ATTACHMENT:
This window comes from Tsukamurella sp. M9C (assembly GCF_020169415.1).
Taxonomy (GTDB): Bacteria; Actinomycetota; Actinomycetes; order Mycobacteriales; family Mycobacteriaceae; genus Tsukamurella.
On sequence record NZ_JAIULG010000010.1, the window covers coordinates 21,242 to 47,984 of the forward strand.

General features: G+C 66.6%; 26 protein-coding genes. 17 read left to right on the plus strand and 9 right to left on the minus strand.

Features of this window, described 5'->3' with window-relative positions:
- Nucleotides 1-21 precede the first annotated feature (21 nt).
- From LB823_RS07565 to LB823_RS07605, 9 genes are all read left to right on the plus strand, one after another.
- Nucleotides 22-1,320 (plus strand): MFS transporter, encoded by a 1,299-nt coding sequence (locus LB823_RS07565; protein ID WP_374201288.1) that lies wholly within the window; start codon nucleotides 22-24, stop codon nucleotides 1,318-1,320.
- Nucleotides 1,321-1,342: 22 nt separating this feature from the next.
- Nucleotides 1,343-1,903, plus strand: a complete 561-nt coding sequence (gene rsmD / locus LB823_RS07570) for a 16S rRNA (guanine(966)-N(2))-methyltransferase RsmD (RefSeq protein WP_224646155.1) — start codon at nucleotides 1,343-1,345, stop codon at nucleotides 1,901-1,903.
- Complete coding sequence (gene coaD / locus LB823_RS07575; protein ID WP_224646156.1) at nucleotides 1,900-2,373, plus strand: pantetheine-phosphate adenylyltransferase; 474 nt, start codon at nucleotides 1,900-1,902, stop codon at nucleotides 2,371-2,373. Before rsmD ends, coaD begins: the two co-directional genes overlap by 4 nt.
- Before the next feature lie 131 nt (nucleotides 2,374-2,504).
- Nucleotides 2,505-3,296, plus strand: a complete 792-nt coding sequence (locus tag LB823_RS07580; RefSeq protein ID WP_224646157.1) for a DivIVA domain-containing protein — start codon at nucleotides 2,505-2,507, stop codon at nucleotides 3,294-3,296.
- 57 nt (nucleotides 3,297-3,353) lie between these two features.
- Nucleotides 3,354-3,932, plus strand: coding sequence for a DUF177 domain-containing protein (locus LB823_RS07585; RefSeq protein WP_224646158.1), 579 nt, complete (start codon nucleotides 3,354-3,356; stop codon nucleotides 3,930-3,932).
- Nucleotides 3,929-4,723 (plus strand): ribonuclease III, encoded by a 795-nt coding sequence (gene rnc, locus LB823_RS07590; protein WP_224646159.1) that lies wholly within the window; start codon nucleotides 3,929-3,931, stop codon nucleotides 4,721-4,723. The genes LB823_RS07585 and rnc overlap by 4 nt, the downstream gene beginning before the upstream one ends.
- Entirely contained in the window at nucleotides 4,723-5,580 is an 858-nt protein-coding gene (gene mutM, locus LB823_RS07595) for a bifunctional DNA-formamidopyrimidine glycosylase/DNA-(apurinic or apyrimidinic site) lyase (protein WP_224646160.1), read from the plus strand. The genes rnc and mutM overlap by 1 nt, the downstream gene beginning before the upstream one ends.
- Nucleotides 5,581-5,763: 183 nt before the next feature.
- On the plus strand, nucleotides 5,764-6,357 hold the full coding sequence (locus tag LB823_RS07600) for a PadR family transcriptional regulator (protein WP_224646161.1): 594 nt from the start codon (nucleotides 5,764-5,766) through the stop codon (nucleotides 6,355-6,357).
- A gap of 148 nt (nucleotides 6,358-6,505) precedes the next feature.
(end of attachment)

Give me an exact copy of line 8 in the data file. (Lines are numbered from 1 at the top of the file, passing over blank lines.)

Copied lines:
- Nucleotides 22-1,320 (plus strand): MFS transporter, encoded by a 1,299-nt coding sequence (locus LB823_RS07565; protein ID WP_374201288.1) that lies wholly within the window; start codon nucleotides 22-24, stop codon nucleotides 1,318-1,320.